Universal access, cost recovery, and payment services
AbstractWe suggest a subtle, yet far- reaching, tension in the objectives specified by the Monetary Control Act of 1980 (MCA) for the Federal Reserve’s role in providing retail payment services, such as check processing. Specifically, we argue that the requirement of an overall cost-revenue match, coupled with the goal of ensuring equitable access on a universal basis, partially shifted the burden of cost recovery from high-cost to low-cost service points during the MCA’s early years, thereby allowing private-sector competitors to enter the low-cost segment of the market and undercut the relatively uniform prices charged by the Fed. To illustrate this conflict, we develop a voter model for what begins as a monopoly setting in which a regulatory regime that establishes a uniform price irrespective of cost differences, and restricts total profits to zero, initially dominates through majority rule both deregulation and regulation that sets price equal to cost on a bank-by-bank basis. Uniform pricing is dropped in this model once cream skimming has subsumed half the market. These results help illumine the Federal Reserve’s experience in retail payments under the MCA, particularly the movement over time to a less uniform fee structure for check processing.
Download InfoIf you experience problems downloading a file, check if you have the proper application to view it first. In case of further problems read the IDEAS help page. Note that these files are not on the IDEAS site. Please be patient as the files may be large.
Bibliographic InfoPaper provided by Federal Reserve Bank of Chicago in its series Working Paper Series with number WP-05-21.
Date of creation: 2005
Date of revision:
Contact details of provider:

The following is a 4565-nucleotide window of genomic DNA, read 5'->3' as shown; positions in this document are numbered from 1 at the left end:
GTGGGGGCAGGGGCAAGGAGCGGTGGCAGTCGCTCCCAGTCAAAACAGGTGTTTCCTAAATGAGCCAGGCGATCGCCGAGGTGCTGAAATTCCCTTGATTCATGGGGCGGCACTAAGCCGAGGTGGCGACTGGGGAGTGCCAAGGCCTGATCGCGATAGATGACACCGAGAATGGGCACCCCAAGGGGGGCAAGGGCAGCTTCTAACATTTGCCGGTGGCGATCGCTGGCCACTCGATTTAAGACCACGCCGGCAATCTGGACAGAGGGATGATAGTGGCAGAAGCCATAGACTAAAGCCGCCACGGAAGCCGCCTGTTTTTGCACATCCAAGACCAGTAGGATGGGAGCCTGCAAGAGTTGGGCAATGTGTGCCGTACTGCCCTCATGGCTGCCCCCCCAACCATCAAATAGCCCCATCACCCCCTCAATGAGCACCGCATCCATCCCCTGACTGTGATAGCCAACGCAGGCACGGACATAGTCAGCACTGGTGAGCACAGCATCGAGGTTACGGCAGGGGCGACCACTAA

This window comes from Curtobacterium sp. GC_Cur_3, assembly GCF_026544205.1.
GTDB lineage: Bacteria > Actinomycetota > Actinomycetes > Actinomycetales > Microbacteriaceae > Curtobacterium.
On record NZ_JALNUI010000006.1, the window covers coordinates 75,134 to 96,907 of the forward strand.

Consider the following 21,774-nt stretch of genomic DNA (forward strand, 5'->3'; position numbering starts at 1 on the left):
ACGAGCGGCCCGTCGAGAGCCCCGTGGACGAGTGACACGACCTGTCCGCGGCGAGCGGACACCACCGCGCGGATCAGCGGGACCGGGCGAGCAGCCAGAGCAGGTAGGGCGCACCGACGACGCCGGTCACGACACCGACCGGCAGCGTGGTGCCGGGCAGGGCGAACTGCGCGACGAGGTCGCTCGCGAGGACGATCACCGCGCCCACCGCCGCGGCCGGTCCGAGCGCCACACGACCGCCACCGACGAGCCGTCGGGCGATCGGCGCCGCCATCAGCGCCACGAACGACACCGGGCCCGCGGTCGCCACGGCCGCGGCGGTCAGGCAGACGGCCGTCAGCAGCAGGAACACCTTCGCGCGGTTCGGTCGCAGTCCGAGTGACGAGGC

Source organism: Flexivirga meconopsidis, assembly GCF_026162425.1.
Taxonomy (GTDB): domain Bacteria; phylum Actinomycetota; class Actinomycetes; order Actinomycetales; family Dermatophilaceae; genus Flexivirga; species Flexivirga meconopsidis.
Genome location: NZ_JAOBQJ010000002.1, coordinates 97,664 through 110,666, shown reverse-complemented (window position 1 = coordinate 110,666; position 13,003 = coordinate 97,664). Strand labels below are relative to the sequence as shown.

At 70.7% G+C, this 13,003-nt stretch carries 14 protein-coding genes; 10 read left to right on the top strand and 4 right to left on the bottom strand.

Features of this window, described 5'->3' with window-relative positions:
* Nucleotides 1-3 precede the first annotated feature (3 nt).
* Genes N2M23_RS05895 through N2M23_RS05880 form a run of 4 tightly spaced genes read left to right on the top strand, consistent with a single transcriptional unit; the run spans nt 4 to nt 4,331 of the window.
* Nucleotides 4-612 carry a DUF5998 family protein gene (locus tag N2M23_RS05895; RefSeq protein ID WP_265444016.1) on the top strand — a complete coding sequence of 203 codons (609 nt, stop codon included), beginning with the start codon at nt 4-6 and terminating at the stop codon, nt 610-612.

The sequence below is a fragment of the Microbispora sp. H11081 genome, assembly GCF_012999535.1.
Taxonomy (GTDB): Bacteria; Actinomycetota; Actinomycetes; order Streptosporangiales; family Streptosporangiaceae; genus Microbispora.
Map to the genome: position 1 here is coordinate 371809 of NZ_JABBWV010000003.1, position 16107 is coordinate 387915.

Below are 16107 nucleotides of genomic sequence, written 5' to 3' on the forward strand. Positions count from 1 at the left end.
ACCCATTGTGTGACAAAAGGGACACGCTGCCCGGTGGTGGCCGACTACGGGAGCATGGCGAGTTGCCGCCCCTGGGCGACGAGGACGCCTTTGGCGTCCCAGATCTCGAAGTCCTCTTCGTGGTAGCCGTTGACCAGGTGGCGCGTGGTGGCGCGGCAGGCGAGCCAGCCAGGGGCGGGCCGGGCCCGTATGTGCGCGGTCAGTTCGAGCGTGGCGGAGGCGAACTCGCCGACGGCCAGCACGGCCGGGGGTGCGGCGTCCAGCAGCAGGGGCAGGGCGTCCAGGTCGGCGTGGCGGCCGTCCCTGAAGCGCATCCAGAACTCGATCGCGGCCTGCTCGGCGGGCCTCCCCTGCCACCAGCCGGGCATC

Postal: P.O. Box 834, 230 South LaSalle Street, Chicago, Illinois 60690-0834
Web page: http://www.chicagofed.org/
More information through EDIRC
This paper has been announced in the following NEP Reports:
Please report citation or reference errors to , or , if you are the registered author of the cited work, log in to your RePEc Author Service profile, click on "citations" and make appropriate adjustments.:
- Laffont, Jean-Jacques & Tirole, Jean, 1990. "Optimal Bypass and Cream Skimming," American Economic Review, American Economic Association, vol. 80(5), pages 1042-61, December.
- Joanna Stavins, 2004. "Do bank mergers affect Federal Reserve check volume?," Public Policy Discussion Paper 04-7, Federal Reserve Bank of Boston.
- Eckel, Catherine & Holt, Charles A, 1989. "Strategic Voting in Agenda-Controlled Committee Experiments," American Economic Review, American Economic Association, vol. 79(4), pages 763-73, September.
- Hromcová, Jana & Callado-Muñoz, Francisco J. & Utrero-González, Natalia, 2014. "Effects of direct pricing of retail payment methods in Norway," Economic Modelling, Elsevier, vol. 37(C), pages 428-438.
For technical questions regarding this item, or to correct its authors, title, abstract, bibliographic or download information, contact: (Bernie Flores).
If references are entirely missing, you can add them using this form.